What changed in this case is that futex2 will also be part of the official kernel, so any distro using the mainline kernel 5.16+ will have support to futex2 by default, without the necessity of custom patches (commonly called "out of tree") like Xanmod does for example.
nenoro 10 Oct
Quoting: BielFPsI wonder why they didn't instead try and make eventfd more effiecient?

What changed in this case is that futex2 will also be part of the official kernel, so any distro using the mainline kernel 5.16+ will have support to futex2 by default, without the necessity of custom patches (commonly called "out of tree") like Xanmod does for example.

sounds good to me


Last edited by nenoro on 10 October 2021 at 4:25 pm UTC
3zekiel 10 Oct
  • Supporter
Quoting: ShabbyXI wonder why they didn't instead try and make eventfd more efficient?

Short answer: they kinda already tried that at first, and judged it to be a dead end.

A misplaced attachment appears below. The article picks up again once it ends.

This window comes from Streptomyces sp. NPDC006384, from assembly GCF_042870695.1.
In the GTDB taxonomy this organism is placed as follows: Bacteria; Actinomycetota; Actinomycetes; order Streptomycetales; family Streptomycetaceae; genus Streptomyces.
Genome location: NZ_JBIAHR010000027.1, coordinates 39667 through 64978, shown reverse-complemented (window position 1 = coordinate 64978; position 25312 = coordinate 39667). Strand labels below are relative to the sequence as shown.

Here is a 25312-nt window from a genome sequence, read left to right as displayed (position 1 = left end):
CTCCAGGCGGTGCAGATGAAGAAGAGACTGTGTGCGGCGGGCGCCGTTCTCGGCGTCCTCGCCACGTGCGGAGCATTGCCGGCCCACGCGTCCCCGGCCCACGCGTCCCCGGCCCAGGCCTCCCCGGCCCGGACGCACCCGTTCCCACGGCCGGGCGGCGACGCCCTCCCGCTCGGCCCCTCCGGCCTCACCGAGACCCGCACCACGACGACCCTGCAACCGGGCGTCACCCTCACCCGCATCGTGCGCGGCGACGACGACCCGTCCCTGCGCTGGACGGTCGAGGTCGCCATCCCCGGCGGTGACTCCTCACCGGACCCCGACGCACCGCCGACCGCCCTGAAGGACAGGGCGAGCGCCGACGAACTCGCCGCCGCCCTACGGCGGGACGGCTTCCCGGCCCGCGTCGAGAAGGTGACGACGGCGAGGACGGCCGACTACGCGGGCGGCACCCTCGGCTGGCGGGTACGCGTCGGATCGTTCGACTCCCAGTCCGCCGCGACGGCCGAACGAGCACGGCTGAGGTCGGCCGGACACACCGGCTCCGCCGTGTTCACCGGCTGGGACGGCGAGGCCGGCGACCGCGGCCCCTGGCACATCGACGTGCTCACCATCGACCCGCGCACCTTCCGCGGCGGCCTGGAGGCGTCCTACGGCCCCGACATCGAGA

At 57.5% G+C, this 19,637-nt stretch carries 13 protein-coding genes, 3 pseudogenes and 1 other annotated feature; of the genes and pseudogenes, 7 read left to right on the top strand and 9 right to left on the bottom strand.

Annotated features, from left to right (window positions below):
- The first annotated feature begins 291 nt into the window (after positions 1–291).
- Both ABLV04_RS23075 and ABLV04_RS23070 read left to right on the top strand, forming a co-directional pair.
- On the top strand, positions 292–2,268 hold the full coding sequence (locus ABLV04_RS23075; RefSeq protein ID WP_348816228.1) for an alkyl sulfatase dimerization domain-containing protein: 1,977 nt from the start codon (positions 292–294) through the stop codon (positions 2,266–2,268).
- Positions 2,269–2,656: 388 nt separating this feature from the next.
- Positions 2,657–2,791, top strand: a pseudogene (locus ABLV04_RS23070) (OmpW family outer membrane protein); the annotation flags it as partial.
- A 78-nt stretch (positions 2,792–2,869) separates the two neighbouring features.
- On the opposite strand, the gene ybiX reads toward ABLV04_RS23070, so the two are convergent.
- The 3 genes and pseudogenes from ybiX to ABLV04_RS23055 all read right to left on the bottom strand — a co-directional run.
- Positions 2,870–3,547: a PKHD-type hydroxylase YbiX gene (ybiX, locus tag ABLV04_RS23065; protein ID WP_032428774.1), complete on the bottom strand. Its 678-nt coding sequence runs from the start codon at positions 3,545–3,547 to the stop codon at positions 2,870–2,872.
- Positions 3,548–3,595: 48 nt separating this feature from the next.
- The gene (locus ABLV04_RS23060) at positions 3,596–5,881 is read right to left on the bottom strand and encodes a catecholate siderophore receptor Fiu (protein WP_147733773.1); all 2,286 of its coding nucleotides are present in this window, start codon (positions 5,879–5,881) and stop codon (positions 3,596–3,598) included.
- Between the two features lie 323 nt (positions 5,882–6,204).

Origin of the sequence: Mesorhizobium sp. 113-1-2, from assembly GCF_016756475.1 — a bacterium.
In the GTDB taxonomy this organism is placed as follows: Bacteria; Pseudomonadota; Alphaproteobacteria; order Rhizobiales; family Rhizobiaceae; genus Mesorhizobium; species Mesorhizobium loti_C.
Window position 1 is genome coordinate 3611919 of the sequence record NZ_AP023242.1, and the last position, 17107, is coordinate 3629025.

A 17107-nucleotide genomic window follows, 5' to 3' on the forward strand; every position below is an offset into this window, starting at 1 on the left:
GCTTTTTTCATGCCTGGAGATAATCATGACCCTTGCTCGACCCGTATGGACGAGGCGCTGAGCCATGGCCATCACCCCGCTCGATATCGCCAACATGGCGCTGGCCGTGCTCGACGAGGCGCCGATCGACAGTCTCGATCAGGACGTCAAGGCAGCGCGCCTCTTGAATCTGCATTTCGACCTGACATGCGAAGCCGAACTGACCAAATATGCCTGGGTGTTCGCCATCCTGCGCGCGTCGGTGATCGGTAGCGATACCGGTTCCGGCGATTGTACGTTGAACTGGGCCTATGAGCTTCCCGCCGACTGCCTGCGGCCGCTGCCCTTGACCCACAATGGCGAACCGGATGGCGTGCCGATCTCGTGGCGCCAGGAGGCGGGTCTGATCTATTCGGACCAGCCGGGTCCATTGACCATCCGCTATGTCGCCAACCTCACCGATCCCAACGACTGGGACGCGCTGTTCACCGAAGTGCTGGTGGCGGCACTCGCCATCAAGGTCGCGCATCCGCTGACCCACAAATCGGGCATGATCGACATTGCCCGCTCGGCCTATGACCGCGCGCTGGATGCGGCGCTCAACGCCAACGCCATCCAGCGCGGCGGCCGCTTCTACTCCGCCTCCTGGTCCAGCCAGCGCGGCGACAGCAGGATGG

Long answer:
Modifying an existing (set of) syscall(s) is extremely limited. You can not break compatibility in any way, since that would break thousands of apps, with no way for users to fix it. Contrary to libraries, you can not just install another kernel, or use a lightweight container to fix a kernel ABI breakage. So all issues with that syscall set are pretty much set in stone.

More generally, it seems more natural and clean to use a tool that is actually made to fix your issue. File descriptors (which eventfd is based on) are made to deal with file-like stuff (that's a lot of stuff in Linux). Futexes are made to deal with synchronization issues. Futexes are also made to be used in large numbers, file descriptors... not that much (the overhead in memory and so on). Futexes are generally made to be accessed many times too - they were made to deal with heavily multi threaded workloads synchronization. So, futexes are in principle a better tool for the task at hand, but they actually miss a couple of syscalls around them to match the need. Well, the solution which has been chosen is to add a syscall to be able to wait on multiple futexes, which is the need here. Futex2 is kinda misnamed from what I saw of the patch, as it just adds syscalls around futexes, not a whole new concept/object - at least that's what I saw. The need of waiting on multiple futexes is also sound, and seems reasonable to me. So solving that need once and for all does seem like the thing to do. And it gives a cleaner/better solution to the problem at hand than eventd.